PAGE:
Campaigns: Going for gold with McQueen - Sponsorship

Recent research suggests that the credit card market is entering a golden age. According to the Independent (23 September 1997) there are 24 issuers of gold credit cards and the market is growing at an average rate of 45 per cent per year.

Recent research suggests that the credit card market is entering a

golden

age. According to the Independent (23 September 1997) there are 24 issuers

of gold credit cards and the market is growing at an average rate of 45

per cent per year.



In August American Express became the latest company to go for gold.



Despite confidence in its product and in the strength of the brand, the

company required a strong, innovative approach to ensure its credit card -

as opposed to its charge card - stood out from the crowd.



Objectives



To reinforce American Express’ presence in the credit card market. To

position the product to a younger audience as aspirational yet

accessible.



Tactics



In order to target both business and consumer audiences, the team

developed a two-tier campaign. Tier one launched the gold credit card to

personal finance journalists and tier two promoted it to the consumer and

lifestyle press.



The consumer campaign focused on identifying a sponsorship opportunity

which would support the card in an eye-catching way while being relevant

to a younger audience. It was also important to complement the company’s

brand values - American Express favours involvement with people and events

which are innovative and leaders in their field.



As one of the youngest ever winners of Designer of the Year, fashion

designer Alexander McQueen was an ideal brand fit.



American Express agreed to sponsor McQueen’s catwalk show at London

Fashion Week (26 September - 1 October). The company also commissioned

McQueen to design a gold trouser suit to be revealed at the show. Ten days

before, Hill and Knowlton announced the sponsorship deal and invited seven

lifestyle and personal finance journalists to attend. The agency also

placed a competition in the Guardian offering three pairs of tickets.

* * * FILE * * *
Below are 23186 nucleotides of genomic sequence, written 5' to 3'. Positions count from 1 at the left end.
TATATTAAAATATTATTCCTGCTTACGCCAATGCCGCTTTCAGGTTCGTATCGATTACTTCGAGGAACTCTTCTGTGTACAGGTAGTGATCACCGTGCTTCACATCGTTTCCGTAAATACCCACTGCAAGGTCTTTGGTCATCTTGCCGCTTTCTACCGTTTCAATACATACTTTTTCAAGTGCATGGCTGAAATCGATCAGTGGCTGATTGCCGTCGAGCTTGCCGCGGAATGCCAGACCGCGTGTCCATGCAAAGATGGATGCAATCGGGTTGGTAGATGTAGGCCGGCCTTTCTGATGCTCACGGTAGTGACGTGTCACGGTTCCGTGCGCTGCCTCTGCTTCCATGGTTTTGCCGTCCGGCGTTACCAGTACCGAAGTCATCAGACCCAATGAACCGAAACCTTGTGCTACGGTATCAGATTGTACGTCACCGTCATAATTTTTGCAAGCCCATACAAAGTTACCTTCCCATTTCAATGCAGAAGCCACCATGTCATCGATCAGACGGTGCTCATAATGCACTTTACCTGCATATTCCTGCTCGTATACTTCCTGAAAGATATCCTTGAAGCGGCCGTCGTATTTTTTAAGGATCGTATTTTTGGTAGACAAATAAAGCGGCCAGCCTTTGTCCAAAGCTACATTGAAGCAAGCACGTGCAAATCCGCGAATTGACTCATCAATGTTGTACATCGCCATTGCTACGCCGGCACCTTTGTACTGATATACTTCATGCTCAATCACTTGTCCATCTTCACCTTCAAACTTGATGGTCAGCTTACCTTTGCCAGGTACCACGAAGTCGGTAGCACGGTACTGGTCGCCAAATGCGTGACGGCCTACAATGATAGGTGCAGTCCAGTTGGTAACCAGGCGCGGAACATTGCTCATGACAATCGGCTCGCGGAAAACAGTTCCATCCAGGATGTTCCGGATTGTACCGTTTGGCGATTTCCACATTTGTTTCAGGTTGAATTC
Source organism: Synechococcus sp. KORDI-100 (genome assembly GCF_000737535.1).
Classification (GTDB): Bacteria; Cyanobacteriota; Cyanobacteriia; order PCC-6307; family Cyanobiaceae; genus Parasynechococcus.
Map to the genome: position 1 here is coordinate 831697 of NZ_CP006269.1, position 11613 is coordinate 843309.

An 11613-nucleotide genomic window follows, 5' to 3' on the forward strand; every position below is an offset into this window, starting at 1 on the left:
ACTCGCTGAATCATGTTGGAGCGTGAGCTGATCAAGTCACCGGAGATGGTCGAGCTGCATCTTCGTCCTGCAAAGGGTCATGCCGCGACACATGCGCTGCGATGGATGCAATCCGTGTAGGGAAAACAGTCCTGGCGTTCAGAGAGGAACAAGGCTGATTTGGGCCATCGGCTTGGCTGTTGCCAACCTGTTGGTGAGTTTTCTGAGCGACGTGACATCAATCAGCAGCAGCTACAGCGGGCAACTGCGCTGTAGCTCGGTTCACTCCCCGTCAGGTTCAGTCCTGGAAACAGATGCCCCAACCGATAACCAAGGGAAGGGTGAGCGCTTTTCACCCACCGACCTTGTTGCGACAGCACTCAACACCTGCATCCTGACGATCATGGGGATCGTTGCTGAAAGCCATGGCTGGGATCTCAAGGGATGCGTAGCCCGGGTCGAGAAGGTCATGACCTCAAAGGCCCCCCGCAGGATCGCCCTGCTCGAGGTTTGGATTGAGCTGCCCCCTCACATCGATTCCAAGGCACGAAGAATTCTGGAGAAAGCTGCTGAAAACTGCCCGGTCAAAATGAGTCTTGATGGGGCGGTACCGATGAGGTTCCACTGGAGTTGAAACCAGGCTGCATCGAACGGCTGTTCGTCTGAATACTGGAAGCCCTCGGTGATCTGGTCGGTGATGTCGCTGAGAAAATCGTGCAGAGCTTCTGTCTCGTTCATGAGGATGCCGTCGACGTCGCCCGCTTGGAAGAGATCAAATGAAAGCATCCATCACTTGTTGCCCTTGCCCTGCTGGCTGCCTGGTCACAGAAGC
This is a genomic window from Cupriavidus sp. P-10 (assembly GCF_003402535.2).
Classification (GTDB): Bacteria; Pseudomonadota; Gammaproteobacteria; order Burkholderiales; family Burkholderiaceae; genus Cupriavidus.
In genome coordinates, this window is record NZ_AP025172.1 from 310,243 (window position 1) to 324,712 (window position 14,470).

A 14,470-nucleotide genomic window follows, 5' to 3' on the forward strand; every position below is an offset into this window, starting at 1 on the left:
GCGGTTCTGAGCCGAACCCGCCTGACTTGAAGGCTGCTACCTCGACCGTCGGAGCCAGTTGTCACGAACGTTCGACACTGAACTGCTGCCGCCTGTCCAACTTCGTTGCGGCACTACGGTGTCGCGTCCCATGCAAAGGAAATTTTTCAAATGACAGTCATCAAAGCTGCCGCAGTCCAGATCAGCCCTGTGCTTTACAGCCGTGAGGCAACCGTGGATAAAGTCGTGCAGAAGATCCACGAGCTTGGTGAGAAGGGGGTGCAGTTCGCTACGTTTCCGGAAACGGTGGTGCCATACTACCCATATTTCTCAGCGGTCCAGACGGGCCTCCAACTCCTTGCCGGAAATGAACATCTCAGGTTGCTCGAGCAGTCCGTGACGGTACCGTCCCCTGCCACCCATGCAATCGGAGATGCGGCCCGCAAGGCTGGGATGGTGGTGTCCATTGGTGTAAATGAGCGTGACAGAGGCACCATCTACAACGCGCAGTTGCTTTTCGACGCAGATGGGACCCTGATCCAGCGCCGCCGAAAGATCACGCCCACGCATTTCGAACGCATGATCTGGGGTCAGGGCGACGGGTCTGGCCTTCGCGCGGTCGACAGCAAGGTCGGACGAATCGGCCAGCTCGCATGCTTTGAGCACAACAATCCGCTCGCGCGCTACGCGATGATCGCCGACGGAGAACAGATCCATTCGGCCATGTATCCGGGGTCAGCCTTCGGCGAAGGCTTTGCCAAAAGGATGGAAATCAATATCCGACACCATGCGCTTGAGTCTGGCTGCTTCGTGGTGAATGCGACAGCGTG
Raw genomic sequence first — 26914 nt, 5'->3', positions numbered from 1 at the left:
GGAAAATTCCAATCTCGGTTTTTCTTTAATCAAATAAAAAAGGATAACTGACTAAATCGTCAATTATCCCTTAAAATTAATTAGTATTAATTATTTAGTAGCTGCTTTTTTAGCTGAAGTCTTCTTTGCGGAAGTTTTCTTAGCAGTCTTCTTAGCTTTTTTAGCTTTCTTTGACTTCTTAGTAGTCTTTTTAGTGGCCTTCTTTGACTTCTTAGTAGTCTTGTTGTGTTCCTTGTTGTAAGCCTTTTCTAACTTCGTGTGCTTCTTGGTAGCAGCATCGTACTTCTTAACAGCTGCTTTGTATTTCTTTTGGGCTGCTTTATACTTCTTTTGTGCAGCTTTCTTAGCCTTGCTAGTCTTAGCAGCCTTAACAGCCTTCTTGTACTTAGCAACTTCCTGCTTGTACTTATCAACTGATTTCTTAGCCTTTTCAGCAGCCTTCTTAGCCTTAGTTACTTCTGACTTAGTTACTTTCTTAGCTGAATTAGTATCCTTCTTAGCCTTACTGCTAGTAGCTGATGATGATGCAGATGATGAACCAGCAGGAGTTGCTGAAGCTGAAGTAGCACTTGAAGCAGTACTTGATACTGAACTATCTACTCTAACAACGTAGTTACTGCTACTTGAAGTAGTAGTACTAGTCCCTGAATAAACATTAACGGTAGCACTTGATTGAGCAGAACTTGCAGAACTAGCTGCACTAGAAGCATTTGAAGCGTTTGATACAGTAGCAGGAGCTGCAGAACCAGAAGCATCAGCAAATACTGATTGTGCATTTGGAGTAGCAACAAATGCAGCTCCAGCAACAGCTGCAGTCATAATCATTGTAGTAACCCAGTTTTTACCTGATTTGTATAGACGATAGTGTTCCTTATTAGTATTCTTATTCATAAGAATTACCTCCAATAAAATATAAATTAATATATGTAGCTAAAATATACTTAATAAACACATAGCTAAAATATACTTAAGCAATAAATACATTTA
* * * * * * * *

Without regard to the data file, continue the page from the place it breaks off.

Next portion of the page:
The show took place on 28 September. To fuel media excitement, the

location, a bus depot in Victoria, was not revealed until the last minute.

At the finale, McQueen took his bow accompanied by supermodel Shirley

Malman who wore the American Express gold trouser suit.



Results



To date the American Express sponsorship of McQueen’s show has achieved

mentions in 20 national press cuttings. The Guardian competition generated

1,000 entries. The launch campaign as a whole has so far generated 82

articles.



Verdict



According to American Express, the response rate for the gold credit card

has exceeded aggressive targets two-and-a-half times over. While this

success is partly attributable to a highly effective direct marketing

campaign, Douglas Smith, director of public affairs consumer services

group, says the PR campaign helped to build credibility and awareness.



Express deputy money editor Simon Hinde, who attended McQueen’s show,

describes the decision to sponsor the designer as bold and unexpected.



In terms of positioning, however, he thinks it will take more than the

McQueen sponsorship for the company to change its image from a big brand

name to something more trendy and cutting edge.





CLIENT: American Express

PR TEAM: Hill and Knowlton/In-house

CAMPAIGN: Launch of American Express Gold Credit Card

TIMESCALE: Tier one: June - August 1997. Tier two: September - December

1997

COST: pounds 30,000 (excluding sponsorship)



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